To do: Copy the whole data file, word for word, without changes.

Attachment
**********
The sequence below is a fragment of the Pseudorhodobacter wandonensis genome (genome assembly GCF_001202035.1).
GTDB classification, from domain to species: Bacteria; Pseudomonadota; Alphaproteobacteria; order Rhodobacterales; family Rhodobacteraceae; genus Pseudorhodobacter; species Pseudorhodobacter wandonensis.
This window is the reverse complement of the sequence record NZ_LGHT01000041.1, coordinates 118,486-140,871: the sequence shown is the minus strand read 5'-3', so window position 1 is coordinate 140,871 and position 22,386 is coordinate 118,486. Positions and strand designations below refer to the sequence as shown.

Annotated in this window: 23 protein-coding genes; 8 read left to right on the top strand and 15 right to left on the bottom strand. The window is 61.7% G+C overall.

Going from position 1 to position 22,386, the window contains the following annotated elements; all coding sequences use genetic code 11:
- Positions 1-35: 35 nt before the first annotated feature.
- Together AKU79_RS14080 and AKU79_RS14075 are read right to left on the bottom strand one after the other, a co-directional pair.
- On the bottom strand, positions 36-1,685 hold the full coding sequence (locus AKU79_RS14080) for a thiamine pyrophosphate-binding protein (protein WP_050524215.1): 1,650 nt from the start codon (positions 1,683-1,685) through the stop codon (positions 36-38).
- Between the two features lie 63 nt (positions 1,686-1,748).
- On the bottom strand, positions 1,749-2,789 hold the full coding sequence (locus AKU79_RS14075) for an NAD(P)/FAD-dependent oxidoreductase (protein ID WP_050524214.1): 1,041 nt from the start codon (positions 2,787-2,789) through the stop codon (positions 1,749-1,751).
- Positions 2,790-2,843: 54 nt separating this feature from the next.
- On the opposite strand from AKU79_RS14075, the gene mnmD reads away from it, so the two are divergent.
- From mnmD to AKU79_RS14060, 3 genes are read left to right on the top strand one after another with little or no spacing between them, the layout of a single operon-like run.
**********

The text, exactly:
The sequence below is a fragment of the Pseudorhodobacter wandonensis genome (genome assembly GCF_001202035.1).
GTDB classification, from domain to species: Bacteria; Pseudomonadota; Alphaproteobacteria; order Rhodobacterales; family Rhodobacteraceae; genus Pseudorhodobacter; species Pseudorhodobacter wandonensis.
This window is the reverse complement of the sequence record NZ_LGHT01000041.1, coordinates 118,486-140,871: the sequence shown is the minus strand read 5'-3', so window position 1 is coordinate 140,871 and position 22,386 is coordinate 118,486. Positions and strand designations below refer to the sequence as shown.

Annotated in this window: 23 protein-coding genes; 8 read left to right on the top strand and 15 right to left on the bottom strand. The window is 61.7% G+C overall.

Going from position 1 to position 22,386, the window contains the following annotated elements; all coding sequences use genetic code 11:
- Positions 1-35: 35 nt before the first annotated feature.
- Together AKU79_RS14080 and AKU79_RS14075 are read right to left on the bottom strand one after the other, a co-directional pair.
- On the bottom strand, positions 36-1,685 hold the full coding sequence (locus AKU79_RS14080) for a thiamine pyrophosphate-binding protein (protein WP_050524215.1): 1,650 nt from the start codon (positions 1,683-1,685) through the stop codon (positions 36-38).
- Between the two features lie 63 nt (positions 1,686-1,748).
- On the bottom strand, positions 1,749-2,789 hold the full coding sequence (locus AKU79_RS14075) for an NAD(P)/FAD-dependent oxidoreductase (protein ID WP_050524214.1): 1,041 nt from the start codon (positions 2,787-2,789) through the stop codon (positions 1,749-1,751).
- Positions 2,790-2,843: 54 nt separating this feature from the next.
- On the opposite strand from AKU79_RS14075, the gene mnmD reads away from it, so the two are divergent.
- From mnmD to AKU79_RS14060, 3 genes are read left to right on the top strand one after another with little or no spacing between them, the layout of a single operon-like run.